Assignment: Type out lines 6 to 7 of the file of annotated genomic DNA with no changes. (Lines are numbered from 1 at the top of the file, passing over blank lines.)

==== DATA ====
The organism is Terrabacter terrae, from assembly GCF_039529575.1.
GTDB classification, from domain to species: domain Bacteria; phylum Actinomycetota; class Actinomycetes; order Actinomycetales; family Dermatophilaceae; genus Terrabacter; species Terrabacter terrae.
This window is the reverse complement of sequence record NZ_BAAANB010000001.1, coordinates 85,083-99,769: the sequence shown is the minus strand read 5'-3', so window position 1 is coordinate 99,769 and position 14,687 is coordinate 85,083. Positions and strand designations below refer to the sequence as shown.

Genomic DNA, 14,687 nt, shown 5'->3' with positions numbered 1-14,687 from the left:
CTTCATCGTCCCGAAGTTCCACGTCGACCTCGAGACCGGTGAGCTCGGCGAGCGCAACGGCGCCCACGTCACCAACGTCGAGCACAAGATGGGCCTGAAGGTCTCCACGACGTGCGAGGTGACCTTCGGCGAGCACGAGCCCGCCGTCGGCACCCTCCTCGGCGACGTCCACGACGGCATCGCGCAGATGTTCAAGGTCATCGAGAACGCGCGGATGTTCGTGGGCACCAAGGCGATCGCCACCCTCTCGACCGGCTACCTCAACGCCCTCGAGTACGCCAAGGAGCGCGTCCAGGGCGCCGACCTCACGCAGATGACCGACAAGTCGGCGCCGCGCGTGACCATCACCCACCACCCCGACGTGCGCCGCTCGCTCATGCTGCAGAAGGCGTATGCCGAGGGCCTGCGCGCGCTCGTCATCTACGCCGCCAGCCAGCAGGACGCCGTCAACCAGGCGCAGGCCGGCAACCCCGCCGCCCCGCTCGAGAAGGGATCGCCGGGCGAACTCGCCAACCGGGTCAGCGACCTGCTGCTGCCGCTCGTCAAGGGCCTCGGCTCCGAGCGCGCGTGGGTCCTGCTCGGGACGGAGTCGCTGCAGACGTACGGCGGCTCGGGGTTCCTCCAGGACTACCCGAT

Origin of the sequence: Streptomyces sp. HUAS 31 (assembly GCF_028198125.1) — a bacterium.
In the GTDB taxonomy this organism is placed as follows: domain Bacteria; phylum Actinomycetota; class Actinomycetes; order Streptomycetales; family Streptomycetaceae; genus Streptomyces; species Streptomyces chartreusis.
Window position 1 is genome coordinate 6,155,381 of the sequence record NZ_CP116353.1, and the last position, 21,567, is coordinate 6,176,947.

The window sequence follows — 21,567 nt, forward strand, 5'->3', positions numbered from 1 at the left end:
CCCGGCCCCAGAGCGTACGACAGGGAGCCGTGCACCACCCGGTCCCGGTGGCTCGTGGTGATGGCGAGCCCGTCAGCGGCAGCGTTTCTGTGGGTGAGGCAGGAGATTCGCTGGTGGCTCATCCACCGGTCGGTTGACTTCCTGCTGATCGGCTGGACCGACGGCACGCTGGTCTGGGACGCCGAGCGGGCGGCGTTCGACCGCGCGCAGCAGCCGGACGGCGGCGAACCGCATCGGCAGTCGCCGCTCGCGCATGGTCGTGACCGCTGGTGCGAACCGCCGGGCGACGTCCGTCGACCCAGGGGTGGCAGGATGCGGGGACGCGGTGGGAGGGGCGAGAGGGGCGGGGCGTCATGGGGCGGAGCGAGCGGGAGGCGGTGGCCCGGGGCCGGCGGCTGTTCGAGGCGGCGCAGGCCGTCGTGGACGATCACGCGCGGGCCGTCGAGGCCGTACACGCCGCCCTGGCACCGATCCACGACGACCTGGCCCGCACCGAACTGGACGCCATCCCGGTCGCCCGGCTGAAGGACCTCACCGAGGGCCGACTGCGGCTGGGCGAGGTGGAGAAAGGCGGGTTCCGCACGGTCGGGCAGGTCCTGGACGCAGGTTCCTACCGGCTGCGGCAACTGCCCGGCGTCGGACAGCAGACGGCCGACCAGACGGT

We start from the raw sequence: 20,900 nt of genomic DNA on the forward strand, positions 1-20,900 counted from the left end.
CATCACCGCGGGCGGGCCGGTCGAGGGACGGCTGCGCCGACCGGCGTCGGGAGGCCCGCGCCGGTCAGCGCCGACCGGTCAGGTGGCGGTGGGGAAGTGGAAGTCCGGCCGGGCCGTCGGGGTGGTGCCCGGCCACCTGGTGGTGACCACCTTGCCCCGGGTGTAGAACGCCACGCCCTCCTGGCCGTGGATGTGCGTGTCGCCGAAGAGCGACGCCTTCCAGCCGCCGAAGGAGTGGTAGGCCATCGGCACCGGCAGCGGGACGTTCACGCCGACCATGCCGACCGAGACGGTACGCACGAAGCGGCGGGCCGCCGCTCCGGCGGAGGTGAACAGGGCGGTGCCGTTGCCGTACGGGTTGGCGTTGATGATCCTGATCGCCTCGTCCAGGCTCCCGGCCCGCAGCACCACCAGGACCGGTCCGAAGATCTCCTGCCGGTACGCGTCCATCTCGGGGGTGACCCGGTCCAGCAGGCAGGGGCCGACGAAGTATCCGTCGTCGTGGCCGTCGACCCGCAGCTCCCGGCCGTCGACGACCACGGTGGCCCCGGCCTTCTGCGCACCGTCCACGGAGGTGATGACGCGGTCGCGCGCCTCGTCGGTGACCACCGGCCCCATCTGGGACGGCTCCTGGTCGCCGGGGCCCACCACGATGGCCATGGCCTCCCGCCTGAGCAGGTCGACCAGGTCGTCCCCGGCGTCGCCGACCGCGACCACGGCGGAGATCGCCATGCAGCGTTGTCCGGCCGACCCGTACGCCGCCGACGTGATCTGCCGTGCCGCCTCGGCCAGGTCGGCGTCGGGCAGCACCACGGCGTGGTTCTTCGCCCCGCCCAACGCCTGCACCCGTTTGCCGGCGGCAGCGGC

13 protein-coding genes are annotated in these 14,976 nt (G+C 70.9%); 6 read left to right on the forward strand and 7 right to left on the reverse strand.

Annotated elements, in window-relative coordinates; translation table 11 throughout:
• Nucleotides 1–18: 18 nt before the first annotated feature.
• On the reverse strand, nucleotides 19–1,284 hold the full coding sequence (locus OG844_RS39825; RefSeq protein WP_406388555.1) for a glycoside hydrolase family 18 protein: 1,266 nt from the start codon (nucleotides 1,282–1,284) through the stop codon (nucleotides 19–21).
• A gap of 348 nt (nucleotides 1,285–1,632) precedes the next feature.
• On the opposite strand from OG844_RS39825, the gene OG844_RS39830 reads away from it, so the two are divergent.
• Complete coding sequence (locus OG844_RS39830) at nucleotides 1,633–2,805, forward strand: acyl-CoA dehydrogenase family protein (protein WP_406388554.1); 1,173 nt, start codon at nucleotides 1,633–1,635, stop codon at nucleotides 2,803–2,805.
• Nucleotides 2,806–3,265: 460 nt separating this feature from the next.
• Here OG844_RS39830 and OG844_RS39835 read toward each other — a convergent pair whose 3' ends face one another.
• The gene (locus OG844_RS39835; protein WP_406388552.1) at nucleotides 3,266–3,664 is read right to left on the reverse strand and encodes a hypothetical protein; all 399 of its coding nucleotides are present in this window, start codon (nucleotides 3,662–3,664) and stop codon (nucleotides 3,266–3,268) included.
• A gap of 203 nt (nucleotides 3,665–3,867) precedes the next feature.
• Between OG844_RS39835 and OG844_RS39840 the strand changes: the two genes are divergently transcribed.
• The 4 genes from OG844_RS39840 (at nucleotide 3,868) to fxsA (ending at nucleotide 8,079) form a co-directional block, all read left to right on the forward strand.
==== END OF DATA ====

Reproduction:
Origin of the sequence: Streptomyces sp. HUAS 31 (assembly GCF_028198125.1) — a bacterium.
In the GTDB taxonomy this organism is placed as follows: domain Bacteria; phylum Actinomycetota; class Actinomycetes; order Streptomycetales; family Streptomycetaceae; genus Streptomyces; species Streptomyces chartreusis.